Indonesia-Singapore Extradition Treaty was officially signed on Tuesday (25/1), in Bintan, Riau Islands province.
The agreement was signed by Indonesia’s Minister of Law and Human Rights Yasonna H. Laoly and Singapore’s Minister of Home Affairs and Minister of Law K. Shanmugam, witnessed by Indonesian President Joko “Jokowi” Widodo and Singaporean Prime Minister Lee Hsien Loong.
Yasonna explained that the Indonesia-Singapore Extradition Treaty had a retroactive period (come into force on the date of its promulgation) for the past eighteen years. This is in accordance with the provisions on the maximum expiration as stipulated in Article 78 of the Indonesian Criminal Code.
“In addition to the retroactive period, this Extradition Treaty also agrees that the determination of the nationality of the perpetrator of a crime is determined at the time the crime is committed. This is to prevent the privileges that may arise as a result of changing the nationality of the perpetrator of a criminal act in order to avoid legal proceedings against him,” said Yasonna after the signing.
According to this Treaty, there are 31 types of criminal acts whose perpetrators can be extradited, including corruption, money laundering, bribery, banking, narcotics, terrorism, and the financing of activities related to terrorism.
“Indonesia has also succeeded in convincing Singapore to agree on an Extradition Treaty that is progressive, flexible, and anticipatory towards the current and future developments, forms and modes of criminal acts. The Indonesia-Singapore Extradition Treaty allows both countries to extradite criminals who, although the types of crimes are not explicitly stated in this agreement, have been regulated in the legal systems of the two countries,” he explained.
Yasonna explained that the scope of the Indonesia-Singapore Extradition Treaty is that both countries agree to extradite any person found to be in the territory of the requested country and sought by the requesting country for prosecution or trial or execution of punishment for extraditable criminal acts.
“This extradition treaty will create a deterrence effect for perpetrators of criminal acts in Indonesia and Singapore,” he said.
In addition, , the Indonesia-Singapore Extradition Treaty will narrow the space for criminals in Indonesia to escape. This is because Indonesia already has agreements with partner countries in the region, including Malaysia, Thailand, the Philippines, Vietnam, Australia, the Republic of Korea, the People’s Republic of China, and Hong Kong.
In particular, for Indonesia, the enactment of the Extradition Treaty can effectively reach perpetrators of past crimes and facilitate the implementation of Presidential Decree of the Republic of Indonesia Number 6 of 2021 on Task Force for Handling State Collection Rights for Bank Indonesia Liquidity Assistance Funds.
Prior to the official signing of the Indonesia-Singapore Extradition Treaty, the Indonesian Government had begun working on it since 1998. Following is the timeline for the Indonesia-Singapore Extradition Treaty:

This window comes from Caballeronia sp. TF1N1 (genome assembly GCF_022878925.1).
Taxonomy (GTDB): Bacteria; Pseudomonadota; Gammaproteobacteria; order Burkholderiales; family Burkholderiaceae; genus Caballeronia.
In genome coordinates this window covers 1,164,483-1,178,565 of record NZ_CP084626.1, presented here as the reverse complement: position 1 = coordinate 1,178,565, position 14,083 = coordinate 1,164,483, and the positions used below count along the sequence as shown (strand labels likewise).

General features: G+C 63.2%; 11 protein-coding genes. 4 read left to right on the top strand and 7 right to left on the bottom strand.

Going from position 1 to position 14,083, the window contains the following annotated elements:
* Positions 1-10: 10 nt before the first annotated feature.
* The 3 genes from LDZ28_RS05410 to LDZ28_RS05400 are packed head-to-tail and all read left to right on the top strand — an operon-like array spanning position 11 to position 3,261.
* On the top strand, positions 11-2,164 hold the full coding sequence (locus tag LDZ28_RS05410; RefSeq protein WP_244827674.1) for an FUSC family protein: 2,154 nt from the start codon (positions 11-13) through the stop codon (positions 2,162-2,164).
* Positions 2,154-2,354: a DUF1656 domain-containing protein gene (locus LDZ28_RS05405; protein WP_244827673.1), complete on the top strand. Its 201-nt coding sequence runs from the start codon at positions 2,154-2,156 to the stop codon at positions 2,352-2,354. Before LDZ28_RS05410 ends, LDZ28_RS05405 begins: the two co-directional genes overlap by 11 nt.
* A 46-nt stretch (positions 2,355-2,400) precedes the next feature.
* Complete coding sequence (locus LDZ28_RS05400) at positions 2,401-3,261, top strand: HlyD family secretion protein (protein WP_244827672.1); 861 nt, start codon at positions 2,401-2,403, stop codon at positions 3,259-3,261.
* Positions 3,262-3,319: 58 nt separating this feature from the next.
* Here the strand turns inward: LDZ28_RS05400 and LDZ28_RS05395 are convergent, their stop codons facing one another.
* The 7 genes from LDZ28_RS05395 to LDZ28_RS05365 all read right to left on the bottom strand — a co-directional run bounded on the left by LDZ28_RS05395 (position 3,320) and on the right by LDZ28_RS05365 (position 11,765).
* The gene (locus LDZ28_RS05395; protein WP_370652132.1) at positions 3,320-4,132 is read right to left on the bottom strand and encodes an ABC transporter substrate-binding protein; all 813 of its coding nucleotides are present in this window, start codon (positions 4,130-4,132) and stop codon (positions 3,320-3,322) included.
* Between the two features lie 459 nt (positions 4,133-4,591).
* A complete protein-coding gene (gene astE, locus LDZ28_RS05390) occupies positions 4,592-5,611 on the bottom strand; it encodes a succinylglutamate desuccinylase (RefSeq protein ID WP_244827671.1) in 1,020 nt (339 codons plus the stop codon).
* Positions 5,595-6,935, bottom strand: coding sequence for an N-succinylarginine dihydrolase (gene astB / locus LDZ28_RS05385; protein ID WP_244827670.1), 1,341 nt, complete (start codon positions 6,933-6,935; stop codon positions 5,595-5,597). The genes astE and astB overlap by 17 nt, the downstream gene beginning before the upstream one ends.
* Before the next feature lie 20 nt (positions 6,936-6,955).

1. Efforts to establish the Indonesia-Singapore Extradition Treaty have been initiated by the Government of Indonesia since 1998 at every opportunity, both in bilateral and regional meetings with the Government of Singapore.
2. On 16 December 2002, at the Bogor Presidential Palace, West Java province, Indonesian President Megawati Soekarnoputri and Singaporean Prime Minister Goh Chok Tong held a bilateral meeting to discuss matters related to the development of cooperation between the two countries in all fields. One of the outcomes of the meeting was an agreement stating that Indonesia and Singapore would draw up an action plan for the establishment of the Indonesia-Singapore Extradition Treaty.
3. On 27 April 2007, at the Tampaksiring Palace, Bali province, Indonesian Minister of Foreign Affairs Hassan Wirajuda and Singaporean Foreign Minister George Yeo signed the Indonesia-Singapore Extradition Treaty witnessed by Indonesian President Susilo Bambang Yudhoyono and Singaporean PM Lee Hsien Loong.
4. The Indonesia–Singapore Extradition Treaty signed in 2007 cannot be enforced by the two countries because the Governments of Indonesia and Singapore have not ratified the Treaty.
Note: The reason the two countries have not ratified the Indonesia–Singapore Extradition Treaty is because both governments agreed that the ratification will be carried out in parallel with the ratification of the Indonesia–Singapore Security Cooperation Agreement. In its development, Commission I of the Indonesian House of Representatives for the period of 2004–2009 in a Working Meeting with the Indonesian Foreign Minister on 25 June 2007 refused to ratify the Security Cooperation Agreement that had been signed so that it had an impact on the ratification process of the Indonesia-Singapore Extradition Treaty.
5. On 8 October 2019, the Indonesia-Singapore Leaders’ Retreat was held to re-discuss the Agreement to Adjust the Indonesia-Singapore Realignment Flight Information Region/FIR and the Security Cooperation Treaty.
6. Following up on the results of the 2019 Leaders’ Retreat, the Indonesian Minister of Law and Human Rights then proposed that the Extradition Treaty which was paralleled from the beginning with the Security Cooperation Treaty was also re-discussed in the framework of discussion.
7. The Indonesia-Singapore Extradition Treaty was signed at the Indonesia-Singapore Leaders’ Retreat, in Bintan, Riau Islands province, 25 January 2022.